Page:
Academics

The quality of education can be measured in rigor of classes, expertise of teachers, use of technology and class size. It is important to take into consideration if Honors, AP, and Dual Credit are offered, the percentage of teachers who have advanced degrees, the accessibility to laptops and smart learning devices, and smaller teacher to student ratios.

Athletics

If a student has an affinity for a sport and is genuinely considering playing the sport at a higher level, then it is important to find a balance between a school that has a strong program for that sport and the other factors on the list.

Social

There are three main social components at play in school choice: if students' friends are considering a school, or parents' own social circles influencing the decision, and the non-academic activities offered at a school. It is important to consider the clubs, organizations, leadership and volunteer opportunities offered as these help contribute to college applications down the road.

K-12 school v. 9-12 school

Some students must consider the adaptation curve for starting a high school in which other students had been attending since kindergarten. Due to this, families may consider 9-12 schools as the better option for their students since everyone starts from scratch.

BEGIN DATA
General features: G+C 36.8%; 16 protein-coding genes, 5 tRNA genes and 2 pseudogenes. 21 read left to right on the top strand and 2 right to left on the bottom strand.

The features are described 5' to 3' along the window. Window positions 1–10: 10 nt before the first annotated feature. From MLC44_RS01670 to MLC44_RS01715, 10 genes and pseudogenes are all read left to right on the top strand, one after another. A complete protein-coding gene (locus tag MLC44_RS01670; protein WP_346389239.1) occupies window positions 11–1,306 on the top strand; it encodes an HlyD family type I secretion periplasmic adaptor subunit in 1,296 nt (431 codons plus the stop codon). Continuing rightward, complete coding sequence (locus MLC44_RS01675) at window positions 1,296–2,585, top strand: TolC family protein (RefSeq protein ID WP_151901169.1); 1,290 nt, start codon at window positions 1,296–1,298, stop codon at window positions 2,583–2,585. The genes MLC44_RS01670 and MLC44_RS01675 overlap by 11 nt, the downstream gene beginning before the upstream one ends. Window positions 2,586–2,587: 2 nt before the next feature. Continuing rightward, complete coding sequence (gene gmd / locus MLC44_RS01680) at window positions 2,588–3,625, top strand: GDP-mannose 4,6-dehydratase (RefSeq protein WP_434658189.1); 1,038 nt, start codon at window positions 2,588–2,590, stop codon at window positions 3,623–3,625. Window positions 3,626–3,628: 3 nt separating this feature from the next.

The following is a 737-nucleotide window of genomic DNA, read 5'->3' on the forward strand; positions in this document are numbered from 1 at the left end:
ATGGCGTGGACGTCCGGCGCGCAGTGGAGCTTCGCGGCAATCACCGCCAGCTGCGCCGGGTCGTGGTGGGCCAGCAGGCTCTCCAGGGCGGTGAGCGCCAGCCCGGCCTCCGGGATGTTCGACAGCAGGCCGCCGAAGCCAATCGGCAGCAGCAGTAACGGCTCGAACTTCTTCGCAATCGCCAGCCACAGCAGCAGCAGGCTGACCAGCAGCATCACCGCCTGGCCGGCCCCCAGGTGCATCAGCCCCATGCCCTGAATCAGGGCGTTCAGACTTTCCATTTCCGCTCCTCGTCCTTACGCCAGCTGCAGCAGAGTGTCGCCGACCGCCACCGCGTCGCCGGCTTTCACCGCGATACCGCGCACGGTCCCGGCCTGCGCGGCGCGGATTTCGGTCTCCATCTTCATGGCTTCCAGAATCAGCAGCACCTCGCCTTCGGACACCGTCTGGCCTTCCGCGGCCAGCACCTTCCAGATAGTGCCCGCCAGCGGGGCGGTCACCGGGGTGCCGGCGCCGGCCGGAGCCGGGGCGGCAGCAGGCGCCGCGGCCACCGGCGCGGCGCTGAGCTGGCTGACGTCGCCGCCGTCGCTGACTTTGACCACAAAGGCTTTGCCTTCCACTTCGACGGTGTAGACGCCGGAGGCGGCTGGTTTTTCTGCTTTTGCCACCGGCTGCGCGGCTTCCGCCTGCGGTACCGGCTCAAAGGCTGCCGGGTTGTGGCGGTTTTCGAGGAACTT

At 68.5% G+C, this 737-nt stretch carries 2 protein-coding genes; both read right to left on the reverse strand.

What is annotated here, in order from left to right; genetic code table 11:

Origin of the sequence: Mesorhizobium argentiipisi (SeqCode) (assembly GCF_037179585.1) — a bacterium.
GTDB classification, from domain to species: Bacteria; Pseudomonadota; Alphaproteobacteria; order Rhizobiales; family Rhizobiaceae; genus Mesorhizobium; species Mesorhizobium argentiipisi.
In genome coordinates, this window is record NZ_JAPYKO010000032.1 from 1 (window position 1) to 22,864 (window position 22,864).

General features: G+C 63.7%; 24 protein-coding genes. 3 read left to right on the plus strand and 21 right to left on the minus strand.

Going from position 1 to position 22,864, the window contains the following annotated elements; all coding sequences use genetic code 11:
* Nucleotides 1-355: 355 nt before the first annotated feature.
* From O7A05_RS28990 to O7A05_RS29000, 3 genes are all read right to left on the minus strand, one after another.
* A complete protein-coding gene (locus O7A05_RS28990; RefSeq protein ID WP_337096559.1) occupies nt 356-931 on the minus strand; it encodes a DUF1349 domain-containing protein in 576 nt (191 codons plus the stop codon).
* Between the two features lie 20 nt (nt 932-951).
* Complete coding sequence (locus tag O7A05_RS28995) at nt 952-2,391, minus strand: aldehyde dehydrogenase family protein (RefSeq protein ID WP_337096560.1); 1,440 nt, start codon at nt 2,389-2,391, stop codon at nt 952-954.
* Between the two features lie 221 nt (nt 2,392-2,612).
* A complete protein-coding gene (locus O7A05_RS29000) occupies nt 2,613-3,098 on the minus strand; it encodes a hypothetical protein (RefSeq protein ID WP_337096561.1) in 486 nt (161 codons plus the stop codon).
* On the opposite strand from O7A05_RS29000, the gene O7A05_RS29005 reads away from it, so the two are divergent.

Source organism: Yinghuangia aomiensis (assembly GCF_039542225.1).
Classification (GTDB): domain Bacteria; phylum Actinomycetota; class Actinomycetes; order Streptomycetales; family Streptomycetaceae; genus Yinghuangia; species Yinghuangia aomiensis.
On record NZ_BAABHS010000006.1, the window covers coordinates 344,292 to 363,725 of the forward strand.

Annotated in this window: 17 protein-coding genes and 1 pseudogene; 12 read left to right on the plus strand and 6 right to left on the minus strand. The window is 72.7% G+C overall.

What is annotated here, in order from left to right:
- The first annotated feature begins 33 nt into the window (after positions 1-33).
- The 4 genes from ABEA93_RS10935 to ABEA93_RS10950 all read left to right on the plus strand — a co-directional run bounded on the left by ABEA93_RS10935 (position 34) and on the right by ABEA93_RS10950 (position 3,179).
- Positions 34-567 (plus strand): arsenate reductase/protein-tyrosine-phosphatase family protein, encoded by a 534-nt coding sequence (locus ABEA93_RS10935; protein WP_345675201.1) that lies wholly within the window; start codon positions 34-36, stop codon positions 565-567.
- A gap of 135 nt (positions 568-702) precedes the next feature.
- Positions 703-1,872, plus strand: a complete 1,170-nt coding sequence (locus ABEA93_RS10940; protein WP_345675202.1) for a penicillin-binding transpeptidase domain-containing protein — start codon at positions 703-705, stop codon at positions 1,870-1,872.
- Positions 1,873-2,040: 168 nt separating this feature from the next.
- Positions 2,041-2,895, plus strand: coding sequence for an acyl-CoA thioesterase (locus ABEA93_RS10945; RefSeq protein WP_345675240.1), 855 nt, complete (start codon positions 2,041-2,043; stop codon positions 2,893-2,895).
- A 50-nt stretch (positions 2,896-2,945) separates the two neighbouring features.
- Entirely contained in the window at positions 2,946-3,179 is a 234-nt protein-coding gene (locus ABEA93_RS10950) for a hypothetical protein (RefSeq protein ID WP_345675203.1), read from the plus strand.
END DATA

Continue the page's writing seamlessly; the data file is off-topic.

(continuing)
Single-Gender v. Co-Educational

Deciding on the gender composition of a high school depends on a student's personality, confidence, personal preferences, and family values. Students can find success in both types of offerings, but girls especially may thrive in a single gender environment due to the empowering and confidence building structure of most all-girls schools.

College Preparedness

This should be the ultimate reason to go through a well-informed process for school selection. A school should prepare a student for standardized tests, college applications, and scholarship opportunities, and is the clearest cost to benefit factor to consider.

A new way to determine a student's path

In order to decide the best fit for a student it is time to discontinue the age-old practice of selecting an education based on rankings and subjective labels. It is time to usher in a new innovative approach that takes a look at the personality, values, interests, skills, and goals of a student and the various elements that make them unique.